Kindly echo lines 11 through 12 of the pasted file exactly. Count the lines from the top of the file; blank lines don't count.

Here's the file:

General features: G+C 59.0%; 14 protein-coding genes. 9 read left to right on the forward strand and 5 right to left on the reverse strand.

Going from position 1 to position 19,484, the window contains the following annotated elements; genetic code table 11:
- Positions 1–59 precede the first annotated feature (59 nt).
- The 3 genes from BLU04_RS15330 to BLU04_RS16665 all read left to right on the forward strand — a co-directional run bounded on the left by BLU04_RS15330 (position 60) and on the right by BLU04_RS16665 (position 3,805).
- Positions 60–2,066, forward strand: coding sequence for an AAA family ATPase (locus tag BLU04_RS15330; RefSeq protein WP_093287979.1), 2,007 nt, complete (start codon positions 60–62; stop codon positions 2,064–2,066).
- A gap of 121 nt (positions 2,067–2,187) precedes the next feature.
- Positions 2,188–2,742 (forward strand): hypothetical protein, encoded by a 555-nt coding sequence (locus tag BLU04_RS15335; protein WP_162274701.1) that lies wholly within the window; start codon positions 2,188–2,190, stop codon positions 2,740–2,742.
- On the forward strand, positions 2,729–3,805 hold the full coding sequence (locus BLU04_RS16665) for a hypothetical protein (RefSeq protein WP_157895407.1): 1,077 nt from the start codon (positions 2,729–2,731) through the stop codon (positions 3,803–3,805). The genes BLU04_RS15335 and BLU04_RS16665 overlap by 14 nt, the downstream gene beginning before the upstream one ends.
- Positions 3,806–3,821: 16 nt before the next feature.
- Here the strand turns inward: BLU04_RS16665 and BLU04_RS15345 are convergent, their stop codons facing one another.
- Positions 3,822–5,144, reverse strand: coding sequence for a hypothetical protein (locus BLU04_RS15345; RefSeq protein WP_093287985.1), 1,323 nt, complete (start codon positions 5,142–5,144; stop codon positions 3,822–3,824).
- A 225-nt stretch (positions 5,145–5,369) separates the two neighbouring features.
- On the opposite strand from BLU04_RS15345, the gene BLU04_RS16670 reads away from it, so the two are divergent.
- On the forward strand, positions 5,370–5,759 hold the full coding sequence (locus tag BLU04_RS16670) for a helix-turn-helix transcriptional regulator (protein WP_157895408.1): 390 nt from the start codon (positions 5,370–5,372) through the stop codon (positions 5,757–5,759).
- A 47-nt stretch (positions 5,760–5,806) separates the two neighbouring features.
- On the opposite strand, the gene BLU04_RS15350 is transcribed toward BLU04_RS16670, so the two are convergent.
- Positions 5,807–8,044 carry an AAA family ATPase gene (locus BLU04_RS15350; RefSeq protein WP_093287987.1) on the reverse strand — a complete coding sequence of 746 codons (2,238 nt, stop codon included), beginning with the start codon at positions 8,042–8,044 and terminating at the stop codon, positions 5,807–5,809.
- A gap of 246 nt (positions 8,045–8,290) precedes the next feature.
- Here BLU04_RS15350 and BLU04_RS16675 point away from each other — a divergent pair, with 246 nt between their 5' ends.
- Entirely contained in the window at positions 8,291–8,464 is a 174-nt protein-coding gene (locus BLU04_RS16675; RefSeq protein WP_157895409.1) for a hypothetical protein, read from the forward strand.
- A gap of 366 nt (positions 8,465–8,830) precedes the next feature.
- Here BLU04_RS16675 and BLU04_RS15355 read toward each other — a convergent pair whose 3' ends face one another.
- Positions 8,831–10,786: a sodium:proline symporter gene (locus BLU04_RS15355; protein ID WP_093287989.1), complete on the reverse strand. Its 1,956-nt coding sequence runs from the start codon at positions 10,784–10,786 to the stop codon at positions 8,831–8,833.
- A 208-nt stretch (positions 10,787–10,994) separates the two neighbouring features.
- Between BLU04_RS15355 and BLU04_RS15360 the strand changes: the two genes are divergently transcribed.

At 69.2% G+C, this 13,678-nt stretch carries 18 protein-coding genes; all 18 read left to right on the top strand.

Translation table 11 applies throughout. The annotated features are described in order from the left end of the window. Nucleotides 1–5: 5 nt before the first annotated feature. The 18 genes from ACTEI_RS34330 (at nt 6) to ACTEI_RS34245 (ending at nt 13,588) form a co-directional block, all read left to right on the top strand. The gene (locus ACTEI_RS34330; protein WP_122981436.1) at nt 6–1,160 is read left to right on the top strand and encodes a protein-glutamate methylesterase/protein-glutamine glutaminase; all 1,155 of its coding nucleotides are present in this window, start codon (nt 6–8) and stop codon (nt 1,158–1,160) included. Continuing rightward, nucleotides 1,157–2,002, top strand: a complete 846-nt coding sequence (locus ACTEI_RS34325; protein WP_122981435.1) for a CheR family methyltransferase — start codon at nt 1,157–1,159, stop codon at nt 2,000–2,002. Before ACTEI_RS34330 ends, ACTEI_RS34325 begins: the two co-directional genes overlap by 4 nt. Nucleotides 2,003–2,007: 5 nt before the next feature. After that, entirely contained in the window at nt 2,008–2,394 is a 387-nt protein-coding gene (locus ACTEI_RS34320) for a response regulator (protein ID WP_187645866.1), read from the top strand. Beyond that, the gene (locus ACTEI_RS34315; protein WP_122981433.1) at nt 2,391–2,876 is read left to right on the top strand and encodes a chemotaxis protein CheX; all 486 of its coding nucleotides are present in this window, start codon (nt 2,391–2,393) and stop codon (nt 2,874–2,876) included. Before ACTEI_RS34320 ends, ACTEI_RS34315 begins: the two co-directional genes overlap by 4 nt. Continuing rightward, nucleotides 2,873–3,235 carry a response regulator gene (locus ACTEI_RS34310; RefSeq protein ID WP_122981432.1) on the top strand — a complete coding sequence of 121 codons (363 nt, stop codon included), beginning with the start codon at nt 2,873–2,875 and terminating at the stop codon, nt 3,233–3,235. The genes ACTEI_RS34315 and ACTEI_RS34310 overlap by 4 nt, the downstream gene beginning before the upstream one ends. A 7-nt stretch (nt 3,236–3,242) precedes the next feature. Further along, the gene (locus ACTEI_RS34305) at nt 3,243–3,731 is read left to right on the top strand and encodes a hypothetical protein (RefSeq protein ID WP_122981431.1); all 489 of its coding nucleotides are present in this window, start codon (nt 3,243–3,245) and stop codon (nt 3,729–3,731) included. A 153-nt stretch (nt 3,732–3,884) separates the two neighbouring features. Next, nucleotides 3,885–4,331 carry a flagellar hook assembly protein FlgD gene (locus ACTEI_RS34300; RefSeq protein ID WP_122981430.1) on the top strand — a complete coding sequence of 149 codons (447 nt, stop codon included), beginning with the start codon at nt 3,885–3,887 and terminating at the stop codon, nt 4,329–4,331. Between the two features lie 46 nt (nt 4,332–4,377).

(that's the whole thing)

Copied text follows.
- Positions 3,822–5,144, reverse strand: coding sequence for a hypothetical protein (locus BLU04_RS15345; RefSeq protein WP_093287985.1), 1,323 nt, complete (start codon positions 5,142–5,144; stop codon positions 3,822–3,824).
- A 225-nt stretch (positions 5,145–5,369) separates the two neighbouring features.